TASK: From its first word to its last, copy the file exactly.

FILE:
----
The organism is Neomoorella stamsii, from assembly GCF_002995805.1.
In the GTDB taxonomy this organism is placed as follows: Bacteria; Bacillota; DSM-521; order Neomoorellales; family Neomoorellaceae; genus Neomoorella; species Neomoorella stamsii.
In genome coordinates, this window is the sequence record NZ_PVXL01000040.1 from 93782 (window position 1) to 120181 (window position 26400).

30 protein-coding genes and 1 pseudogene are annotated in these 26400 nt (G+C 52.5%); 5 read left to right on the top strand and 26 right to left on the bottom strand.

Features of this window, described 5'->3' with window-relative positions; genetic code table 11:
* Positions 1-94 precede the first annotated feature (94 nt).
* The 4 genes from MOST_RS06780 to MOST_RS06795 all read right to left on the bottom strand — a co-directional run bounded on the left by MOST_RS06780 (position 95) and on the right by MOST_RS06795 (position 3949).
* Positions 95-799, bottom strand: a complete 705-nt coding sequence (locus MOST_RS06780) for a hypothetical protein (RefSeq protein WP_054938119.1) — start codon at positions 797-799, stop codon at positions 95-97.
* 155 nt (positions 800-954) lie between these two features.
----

The organism is Neomoorella stamsii, from assembly GCF_002995805.1.
In the GTDB taxonomy this organism is placed as follows: Bacteria; Bacillota; DSM-521; order Neomoorellales; family Neomoorellaceae; genus Neomoorella; species Neomoorella stamsii.
In genome coordinates, this window is the sequence record NZ_PVXL01000040.1 from 93782 (window position 1) to 120181 (window position 26400).

30 protein-coding genes and 1 pseudogene are annotated in these 26400 nt (G+C 52.5%); 5 read left to right on the top strand and 26 right to left on the bottom strand.

Features of this window, described 5'->3' with window-relative positions; genetic code table 11:
* Positions 1-94 precede the first annotated feature (94 nt).
* The 4 genes from MOST_RS06780 to MOST_RS06795 all read right to left on the bottom strand — a co-directional run bounded on the left by MOST_RS06780 (position 95) and on the right by MOST_RS06795 (position 3949).
* Positions 95-799, bottom strand: a complete 705-nt coding sequence (locus MOST_RS06780) for a hypothetical protein (RefSeq protein WP_054938119.1) — start codon at positions 797-799, stop codon at positions 95-97.
* 155 nt (positions 800-954) lie between these two features.